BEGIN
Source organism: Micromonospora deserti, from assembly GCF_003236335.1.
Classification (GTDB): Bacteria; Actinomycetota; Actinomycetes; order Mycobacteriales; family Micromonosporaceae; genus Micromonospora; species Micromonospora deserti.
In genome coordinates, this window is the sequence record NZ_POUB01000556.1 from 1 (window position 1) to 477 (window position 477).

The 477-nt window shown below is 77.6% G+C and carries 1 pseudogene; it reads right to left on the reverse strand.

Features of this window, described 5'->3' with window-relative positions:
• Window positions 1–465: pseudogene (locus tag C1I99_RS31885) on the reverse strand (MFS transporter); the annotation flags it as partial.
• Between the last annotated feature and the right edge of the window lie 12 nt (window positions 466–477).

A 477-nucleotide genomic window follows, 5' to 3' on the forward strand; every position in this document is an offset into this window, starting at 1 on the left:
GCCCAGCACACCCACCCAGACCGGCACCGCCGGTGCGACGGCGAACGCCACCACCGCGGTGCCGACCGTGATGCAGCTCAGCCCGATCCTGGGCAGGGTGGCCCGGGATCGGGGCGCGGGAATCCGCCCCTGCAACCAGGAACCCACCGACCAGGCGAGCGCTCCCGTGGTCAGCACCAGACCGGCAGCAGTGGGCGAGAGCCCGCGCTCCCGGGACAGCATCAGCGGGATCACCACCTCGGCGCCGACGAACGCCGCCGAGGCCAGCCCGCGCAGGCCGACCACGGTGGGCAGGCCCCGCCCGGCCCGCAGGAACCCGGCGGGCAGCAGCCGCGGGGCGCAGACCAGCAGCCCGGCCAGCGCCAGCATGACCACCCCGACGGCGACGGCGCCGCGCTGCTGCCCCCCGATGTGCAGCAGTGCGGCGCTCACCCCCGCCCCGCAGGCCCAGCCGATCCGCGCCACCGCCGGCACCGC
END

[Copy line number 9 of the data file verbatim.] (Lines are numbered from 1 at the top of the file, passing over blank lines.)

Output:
GCCCAGCACACCCACCCAGACCGGCACCGCCGGTGCGACGGCGAACGCCACCACCGCGGTGCCGACCGTGATGCAGCTCAGCCCGATCCTGGGCAGGGTGGCCCGGGATCGGGGCGCGGGAATCCGCCCCTGCAACCAGGAACCCACCGACCAGGCGAGCGCTCCCGTGGTCAGCACCAGACCGGCAGCAGTGGGCGAGAGCCCGCGCTCCCGGGACAGCATCAGCGGGATCACCACCTCGGCGCCGACGAACGCCGCCGAGGCCAGCCCGCGCAGGCCGACCACGGTGGGCAGGCCCCGCCCGGCCCGCAGGAACCCGGCGGGCAGCAGCCGCGGGGCGCAGACCAGCAGCCCGGCCAGCGCCAGCATGACCACCCCGACGGCGACGGCGCCGCGCTGCTGCCCCCCGATGTGCAGCAGTGCGGCGCTCACCCCCGCCCCGCAGGCCCAGCCGATCCGCGCCACCGCCGGCACCGC